Parsing of nested tags

Felix Thibault felixt at dicksonstreet.com
Tue Mar 7 01:45:00 CET 2000


At 00:03 3/4/00 +0100, Stefan Schwarzer wrote:
>Hello :-)
>
>Some time ago I have written one of the zillion programs that read some
>kind of format file(s) and make HTML from them. The program is able to
>convert <<I italic text>> to <I>italic text</I> or <<LINK link;text>> to
><A HREF="link">text</A>.
>
>However, currently I can't convert <<LINK link;<<I italic text>>>> to
><A HREF="link"><I>italic text</I></A>. The relevant code is
>
>-----8<---------------------------------------------------------------
>
>######################################################################
># perform substitutions
>#   <<link url;url_text>>, url_text defaults to url
>link_pattern = re.compile( '(?si)<<link (.+?)(?:;(.*?))?>>' )
>
>def make_link( matchobj ):
>
>    url, url_text = matchobj.groups()
>    if not url_text:                    # use url as url_text by default
>        url_text = url
>    url, url_text = map( string.strip, [ url, url_text ] )
>
>    return string.join( (
>      html_format.link_format[ 0 ],
>      url,
>      html_format.link_format[ 1 ],
>      url_text,
>      html_format.link_format[ 2 ] ), '' )
>
># evaluate some formatting in the text to legal code
>def make_html( text ):
>    # order matters, - conversion to links has to be come first
>    text = re.sub( link_pattern, make_link, text )
>    text = re.sub( r'<<(\S+)\s(.*?)>>', r'<\1>\2</\1>', text )
>    text = re.sub( r'(?i)<PROG>(.*?)</PROG>', r'<EM>\1</EM>', text )
>    text = re.sub( r'(?i)<FILE>(.*?)</FILE>', r'<EM>\1</EM>', text )
>    text = re.sub( r'(?i)<OPT>(.*?)</OPT>', r'<STRONG>\1</STRONG>', text )
>    return text
>
>-----8<---------------------------------------------------------------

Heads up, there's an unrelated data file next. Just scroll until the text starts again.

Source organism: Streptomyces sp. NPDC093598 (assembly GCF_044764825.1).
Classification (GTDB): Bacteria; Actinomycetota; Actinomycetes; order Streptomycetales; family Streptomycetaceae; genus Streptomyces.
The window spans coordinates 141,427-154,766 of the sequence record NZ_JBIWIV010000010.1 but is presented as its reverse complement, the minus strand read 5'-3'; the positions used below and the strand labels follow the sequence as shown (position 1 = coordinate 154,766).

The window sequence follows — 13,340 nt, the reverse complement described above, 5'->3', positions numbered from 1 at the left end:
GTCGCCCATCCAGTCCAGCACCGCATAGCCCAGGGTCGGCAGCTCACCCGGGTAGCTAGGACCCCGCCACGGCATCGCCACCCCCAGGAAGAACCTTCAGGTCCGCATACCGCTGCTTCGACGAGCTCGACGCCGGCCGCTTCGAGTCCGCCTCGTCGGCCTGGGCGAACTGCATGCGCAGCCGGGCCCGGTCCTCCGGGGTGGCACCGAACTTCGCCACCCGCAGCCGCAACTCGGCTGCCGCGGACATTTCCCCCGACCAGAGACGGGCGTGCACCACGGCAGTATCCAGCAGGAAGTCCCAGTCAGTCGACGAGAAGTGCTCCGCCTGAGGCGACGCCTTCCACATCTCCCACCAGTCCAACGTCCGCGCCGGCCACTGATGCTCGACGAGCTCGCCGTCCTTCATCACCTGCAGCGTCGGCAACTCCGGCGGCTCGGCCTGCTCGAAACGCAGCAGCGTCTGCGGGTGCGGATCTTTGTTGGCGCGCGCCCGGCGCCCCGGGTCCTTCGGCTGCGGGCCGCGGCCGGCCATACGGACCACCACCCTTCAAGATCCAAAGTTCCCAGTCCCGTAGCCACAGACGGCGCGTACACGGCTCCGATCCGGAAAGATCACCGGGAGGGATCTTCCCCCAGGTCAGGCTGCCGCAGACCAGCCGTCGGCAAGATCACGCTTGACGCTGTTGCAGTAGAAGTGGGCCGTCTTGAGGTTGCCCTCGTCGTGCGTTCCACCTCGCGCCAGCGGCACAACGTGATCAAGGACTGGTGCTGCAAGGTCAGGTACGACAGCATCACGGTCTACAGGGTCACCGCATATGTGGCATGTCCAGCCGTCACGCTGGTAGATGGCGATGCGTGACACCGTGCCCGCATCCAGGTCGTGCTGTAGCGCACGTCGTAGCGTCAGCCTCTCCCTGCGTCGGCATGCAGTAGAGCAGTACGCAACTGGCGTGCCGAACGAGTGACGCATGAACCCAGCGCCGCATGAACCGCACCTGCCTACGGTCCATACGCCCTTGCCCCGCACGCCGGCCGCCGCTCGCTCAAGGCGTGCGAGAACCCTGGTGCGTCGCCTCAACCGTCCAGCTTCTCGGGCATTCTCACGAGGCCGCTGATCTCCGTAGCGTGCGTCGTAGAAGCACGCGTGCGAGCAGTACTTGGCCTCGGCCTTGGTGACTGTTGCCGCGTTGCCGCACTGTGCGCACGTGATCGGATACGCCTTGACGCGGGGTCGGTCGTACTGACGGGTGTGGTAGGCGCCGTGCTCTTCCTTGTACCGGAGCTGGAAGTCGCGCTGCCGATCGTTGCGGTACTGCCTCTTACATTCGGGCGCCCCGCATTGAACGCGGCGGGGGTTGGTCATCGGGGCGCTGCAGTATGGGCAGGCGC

>
>Now the question: Which is the best way to enable parsing of recursive
>parsing as mentioned in the example above?
>
>So far I have thought of two ways. One may be to extend the regular
>expression(s), but this is already cumbersome to read. The other
>possibility would be to scan the string and replace <<...>> occurences
>which don't contain <<, perhaps multiple times, until all patterns are
>substituted.

A while back I had read that you can't do arbitrarily deeply nested
stuff with just a re, and I came up with this (re-less) way:

-find where every opening and closing delimiter is in the text:

#a func like this is in TextTools, but I couldn't find it in the #standard
library...

def findall(text, substring):
    """findall(text, substring) -> slices of text substring occurs in.
    """
    end, slices, size = 0, [], len(substring)
    for piece in string.split(text, substring)[:-1]:
        start = end+len(piece)			    
        end = start+size
        slices.append((start, end))
    return slices

openslices, closeslices = findall(text, '<<'), findall(text, '>>')

-merge these two lists, and make a dictionary so you can tell if an
 index means open a new tag or close an old one

def merge_n_sort(*klvtupes):
    """merge_n_sort(*klvtupes) -> sortedlist, dict
    
    Take in a set of 2-ples made of a list of slices and 
    a delimiter and return a sorted list of all left 
    indices and a {left: delimiter} dictionary."""
    indexdict = {}
    for keylist, delimiter in klvtupes:
        for left, right in keylist:
            indexdict[left] = delimiter
    indices = indexdict.keys()
    indices.sort()
    return indices, indexdict

indices, indexdict = merge_n_sort((openslices, '<<'),
                                  (closeslices, '>>'))

-Then you just do something like:

stack, out = (), []
for i in range(len(indices)):

    if indexdict[indices[i]] == '<<':
        ...handle opening the tag and
        stack = tagname, stack  #push...

    else:  #indexdict[indices[i]] == '>>':
        try:
            tagname, stack = stack  #...pop
            ...handle closing the tag
        except ValueError:    #eg: (mismatched)parens)
            pass      
return string.join(out)

(nb: you have to re-write findall if you have escaped stuff
     this is not-very-tested code.)

>I hope there is an easy way that I simply have overlooked 8-) .
>Any suggestions are appreciated. Thank you in advance :) .
>
>Stefan
>-- 
>http://www.python.org/mailman/listinfo/python-list
>
>

hopefully-helpfully y'rs,
Felix





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